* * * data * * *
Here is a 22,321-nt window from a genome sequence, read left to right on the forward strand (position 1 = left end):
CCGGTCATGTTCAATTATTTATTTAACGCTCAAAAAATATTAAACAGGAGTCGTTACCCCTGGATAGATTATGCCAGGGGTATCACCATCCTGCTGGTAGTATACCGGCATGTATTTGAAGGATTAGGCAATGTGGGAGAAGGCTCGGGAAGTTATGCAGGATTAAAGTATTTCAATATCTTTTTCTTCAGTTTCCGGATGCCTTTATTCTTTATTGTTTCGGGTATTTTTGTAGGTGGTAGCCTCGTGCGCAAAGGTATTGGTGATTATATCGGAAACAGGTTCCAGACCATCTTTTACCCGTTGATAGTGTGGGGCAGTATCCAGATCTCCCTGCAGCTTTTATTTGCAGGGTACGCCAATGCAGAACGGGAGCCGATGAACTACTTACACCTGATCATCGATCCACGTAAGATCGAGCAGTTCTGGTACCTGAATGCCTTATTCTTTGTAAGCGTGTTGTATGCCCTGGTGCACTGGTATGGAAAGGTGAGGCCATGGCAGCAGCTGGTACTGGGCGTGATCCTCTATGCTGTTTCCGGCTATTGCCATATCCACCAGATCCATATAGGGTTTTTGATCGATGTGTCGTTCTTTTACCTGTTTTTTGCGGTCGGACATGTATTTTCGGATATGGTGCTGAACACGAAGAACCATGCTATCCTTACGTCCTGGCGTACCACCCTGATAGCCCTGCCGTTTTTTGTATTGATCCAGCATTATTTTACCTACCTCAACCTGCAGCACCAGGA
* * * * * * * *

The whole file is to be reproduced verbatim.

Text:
Here is a 22,321-nt window from a genome sequence, read left to right on the forward strand (position 1 = left end):
CCGGTCATGTTCAATTATTTATTTAACGCTCAAAAAATATTAAACAGGAGTCGTTACCCCTGGATAGATTATGCCAGGGGTATCACCATCCTGCTGGTAGTATACCGGCATGTATTTGAAGGATTAGGCAATGTGGGAGAAGGCTCGGGAAGTTATGCAGGATTAAAGTATTTCAATATCTTTTTCTTCAGTTTCCGGATGCCTTTATTCTTTATTGTTTCGGGTATTTTTGTAGGTGGTAGCCTCGTGCGCAAAGGTATTGGTGATTATATCGGAAACAGGTTCCAGACCATCTTTTACCCGTTGATAGTGTGGGGCAGTATCCAGATCTCCCTGCAGCTTTTATTTGCAGGGTACGCCAATGCAGAACGGGAGCCGATGAACTACTTACACCTGATCATCGATCCACGTAAGATCGAGCAGTTCTGGTACCTGAATGCCTTATTCTTTGTAAGCGTGTTGTATGCCCTGGTGCACTGGTATGGAAAGGTGAGGCCATGGCAGCAGCTGGTACTGGGCGTGATCCTCTATGCTGTTTCCGGCTATTGCCATATCCACCAGATCCATATAGGGTTTTTGATCGATGTGTCGTTCTTTTACCTGTTTTTTGCGGTCGGACATGTATTTTCGGATATGGTGCTGAACACGAAGAACCATGCTATCCTTACGTCCTGGCGTACCACCCTGATAGCCCTGCCGTTTTTTGTATTGATCCAGCATTATTTTACCTACCTCAACCTGCAGCACCAGGA